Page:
16 OCTOBER 1953, Page 18


ByJACQUETTA HAWKES IHAVE recently bought a patchwork quilt. It is one of the kind composed of hexagons, which can be built up, crystal fashion, into larger and larger six-sided figures. As they are very small hexagons and it is a large quilt, the total number of patches must run into thousands. Some patchwork bedcovers are sumptuous affairs of silk, satin and velvet, but mine is a humble one, most of the fabrics being printed cottons taken, evidently, from garments intended for the country or quiet mornings at. home. It is not grand at all, but the blended colours are deliciously subtle, and it is older than is common : well over a century old.

It was, in fact, made at a time when leisure filled the lives of middletclass English ladies with the vast deserts of time that, stretch in the background of Jane Austen's novels. Leisure of an amplitude to allow the dextrous and unhurried exercise of the needle, even as it allowed the most conscientious embroidery of tender affairs of the heart.

The time and care demanded by fine pat6hwork is very great. Each piece before it can be fitted into place has to be tacked over an accurately cut hexagon of paper. The paper patterns should be teased out when the stitching is complete, but sometimes this task is neglected. In the shop where I bought my quilt they had recently found one in which the papers remained, and had extracted snippings from letters written in feminine hands, and even some penny blacks from their envelopes. Handwriting and stamps that had lain hiddp for so long in their little cells brought the seamstresses and their age very close, and as soon as I had my quilt home and spread on my bed 1 began to examine it as an historical document of private lives. It assumed some of the charm and poignancy of a stereoscope, its patches representing past moments of time stitched and held for later corners.

To my eye, admittedly inexpert, among the hundreds of designs spread before me it seemed easy to distinguish between a collection of elegant stripes, spots and sprigs, all of which might have come from discarded wardrobes of Regency tradition, and others, far fewer in number, crowded, strongly coloured floral patterns that already presaged the rising billows of Victorian fashion.

The sprigs and spots on many of the fabrics are exquisite miniatures, tiny compositions of leaves, flowers and fruits, corals, shells and a variety of the neatest, most fetching abstract motifs. Surely this soft cotton with wavy lilac stripes powdered with minute chevrons must have been the favourite of a young girl, worn perhaps when in the arbour she received her first proposal of marriage; this entrancing powder blue with sprigs of willow leaves and catkins in dark purple would be perfect for a young wife; some of the rich deep blues patterned in white may have-been added by the older matrons of the family, while the red netted with white- violets has a look of the nursery. These austere open checks and stripes appear to have come from aprons and petticoats, and the soft white cambric hexagons forming the background for bolder creations may ha've been cut in the privacy of the bedroom from even more intimate garments. I doubt if the menfolk have contributed anything to the needlework which they must so - often have seen in the hands of, wives and daughters—unless, conceivably, the ribbed 'yellow scattered with shamrocks was snipped from an outworn waistcoat. Among the few patches of imminent Victorianism, this jungle of blue leaves and purple fruits and this really peculiar thing of profusely foliating Corinthian columns and urns stand conspicuously apart. Perhaps they alone were never intended to be worn but to be used for what are now known as soft furnish- ings. If my guess is right, these particular pieces represent cuttings from new materials bought when, looking round their drawing room, the ladies of the house suddenly saw the tried elegance Of an earlier age to be intolerably old-fashioned. All the patterns I have singled out are no more than a very small sample from the entries in the wordless document of my quilt. There .are hundreds of fabrics in it, every piece carefully chosen by a woman and every piece worn or handled by her, a witness of her days. Many have been stirred by a beating heart, have come into contact with the thicker stuff of a man's sleeve or have been streaked and spotted with tears; some may have been adjusted to bodies falling into decline or swelling with new life. Now "these little rags endure while the ladies themselves have vanished.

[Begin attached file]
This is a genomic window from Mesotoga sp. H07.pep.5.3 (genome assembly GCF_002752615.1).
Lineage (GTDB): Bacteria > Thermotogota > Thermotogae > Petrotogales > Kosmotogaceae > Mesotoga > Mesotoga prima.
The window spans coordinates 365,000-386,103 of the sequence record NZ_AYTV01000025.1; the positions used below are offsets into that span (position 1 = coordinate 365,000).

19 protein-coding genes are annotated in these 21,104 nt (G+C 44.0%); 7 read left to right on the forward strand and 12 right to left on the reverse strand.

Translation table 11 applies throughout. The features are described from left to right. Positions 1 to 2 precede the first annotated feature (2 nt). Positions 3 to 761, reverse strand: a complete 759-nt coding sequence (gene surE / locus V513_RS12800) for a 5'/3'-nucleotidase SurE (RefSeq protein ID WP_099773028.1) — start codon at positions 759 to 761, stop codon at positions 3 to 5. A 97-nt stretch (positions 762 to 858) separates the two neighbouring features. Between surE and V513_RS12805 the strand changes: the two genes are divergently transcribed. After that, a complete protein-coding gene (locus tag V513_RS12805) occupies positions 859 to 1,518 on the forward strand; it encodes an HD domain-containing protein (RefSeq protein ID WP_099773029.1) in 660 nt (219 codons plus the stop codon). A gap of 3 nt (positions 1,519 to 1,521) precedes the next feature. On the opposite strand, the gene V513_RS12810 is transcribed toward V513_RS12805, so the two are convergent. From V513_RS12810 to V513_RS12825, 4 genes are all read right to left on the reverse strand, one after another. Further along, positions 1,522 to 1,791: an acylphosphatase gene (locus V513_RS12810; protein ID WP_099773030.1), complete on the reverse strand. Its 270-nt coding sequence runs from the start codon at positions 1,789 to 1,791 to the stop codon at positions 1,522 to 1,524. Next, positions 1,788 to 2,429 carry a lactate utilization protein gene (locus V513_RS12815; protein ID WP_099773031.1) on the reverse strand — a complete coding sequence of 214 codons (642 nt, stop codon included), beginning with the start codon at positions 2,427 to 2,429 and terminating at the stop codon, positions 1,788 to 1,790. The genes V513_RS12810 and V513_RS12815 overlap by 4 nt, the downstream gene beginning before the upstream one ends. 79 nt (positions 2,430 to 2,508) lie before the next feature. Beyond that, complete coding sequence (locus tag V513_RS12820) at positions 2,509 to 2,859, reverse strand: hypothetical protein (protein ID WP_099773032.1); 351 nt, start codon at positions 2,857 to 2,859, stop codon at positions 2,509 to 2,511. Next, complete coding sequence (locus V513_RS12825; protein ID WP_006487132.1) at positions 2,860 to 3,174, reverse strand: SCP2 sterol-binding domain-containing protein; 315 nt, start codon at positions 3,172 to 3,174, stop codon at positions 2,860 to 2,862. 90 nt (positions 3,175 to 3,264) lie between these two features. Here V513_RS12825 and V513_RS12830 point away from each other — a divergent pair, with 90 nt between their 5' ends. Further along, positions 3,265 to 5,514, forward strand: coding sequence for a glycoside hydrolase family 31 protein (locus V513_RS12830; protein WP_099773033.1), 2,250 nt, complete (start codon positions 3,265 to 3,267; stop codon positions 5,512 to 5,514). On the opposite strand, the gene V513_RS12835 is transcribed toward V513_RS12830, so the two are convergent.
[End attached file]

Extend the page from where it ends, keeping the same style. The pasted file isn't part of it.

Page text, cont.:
They have vanished, but looking at the quilt I can see it as a patchwork of lives and living moments. The everydays of our-ordinary great-grandmothers were humdrum, undis- tinguished, relieved only by a few patches of joy and tragedy; nobody used words or pigments, history or art, to secure them for us in the flow of time as the ladies' own needles fixed these scraps of cotton. Yet they are still there, a part of the fabric supporting our present lives, for these days of theirs were patched together to make the stuff of the future world. Nothing that has ever been can vanish quite without result; nothing wholly new can ever come into being. Perhaps I am becoming pretentious, writing in a manner which these ladies whose lives I am celebrating might not have been able to achieve, but would rightly have disapproved. I will only add that my pleasure, in their handiwork is not diminishing with time. The corner of the room where the quilt covers my bed is filled with a pleasant harmony, emanating from its many soft dyes and its innumerable yet cunningly blended designs. -It is soothing, pretty and interesting all together, and my only complaint against it is admittedly an unfair one : too often I find myself gazing at it when I should be concentrating on my own work.